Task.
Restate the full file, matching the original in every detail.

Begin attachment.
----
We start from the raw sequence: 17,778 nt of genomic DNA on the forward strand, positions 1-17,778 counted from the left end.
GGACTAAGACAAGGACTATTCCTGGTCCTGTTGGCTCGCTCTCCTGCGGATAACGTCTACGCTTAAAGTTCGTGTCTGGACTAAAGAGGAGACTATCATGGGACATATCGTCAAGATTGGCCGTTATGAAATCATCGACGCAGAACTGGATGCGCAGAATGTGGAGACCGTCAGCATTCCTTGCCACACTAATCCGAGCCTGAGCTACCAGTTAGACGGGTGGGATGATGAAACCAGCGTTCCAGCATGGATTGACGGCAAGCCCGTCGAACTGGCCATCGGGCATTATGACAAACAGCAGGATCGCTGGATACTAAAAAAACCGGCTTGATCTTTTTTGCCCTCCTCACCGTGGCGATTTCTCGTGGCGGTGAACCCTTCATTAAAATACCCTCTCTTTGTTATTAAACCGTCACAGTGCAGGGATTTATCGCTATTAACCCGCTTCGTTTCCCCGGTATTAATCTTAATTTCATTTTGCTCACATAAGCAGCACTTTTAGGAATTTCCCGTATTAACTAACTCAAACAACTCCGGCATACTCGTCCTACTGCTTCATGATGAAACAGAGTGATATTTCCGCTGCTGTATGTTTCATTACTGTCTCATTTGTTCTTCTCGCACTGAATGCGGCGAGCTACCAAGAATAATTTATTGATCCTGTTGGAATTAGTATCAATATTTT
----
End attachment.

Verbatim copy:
We start from the raw sequence: 17,778 nt of genomic DNA on the forward strand, positions 1-17,778 counted from the left end.
GGACTAAGACAAGGACTATTCCTGGTCCTGTTGGCTCGCTCTCCTGCGGATAACGTCTACGCTTAAAGTTCGTGTCTGGACTAAAGAGGAGACTATCATGGGACATATCGTCAAGATTGGCCGTTATGAAATCATCGACGCAGAACTGGATGCGCAGAATGTGGAGACCGTCAGCATTCCTTGCCACACTAATCCGAGCCTGAGCTACCAGTTAGACGGGTGGGATGATGAAACCAGCGTTCCAGCATGGATTGACGGCAAGCCCGTCGAACTGGCCATCGGGCATTATGACAAACAGCAGGATCGCTGGATACTAAAAAAACCGGCTTGATCTTTTTTGCCCTCCTCACCGTGGCGATTTCTCGTGGCGGTGAACCCTTCATTAAAATACCCTCTCTTTGTTATTAAACCGTCACAGTGCAGGGATTTATCGCTATTAACCCGCTTCGTTTCCCCGGTATTAATCTTAATTTCATTTTGCTCACATAAGCAGCACTTTTAGGAATTTCCCGTATTAACTAACTCAAACAACTCCGGCATACTCGTCCTACTGCTTCATGATGAAACAGAGTGATATTTCCGCTGCTGTATGTTTCATTACTGTCTCATTTGTTCTTCTCGCACTGAATGCGGCGAGCTACCAAGAATAATTTATTGATCCTGTTGGAATTAGTATCAATATTTT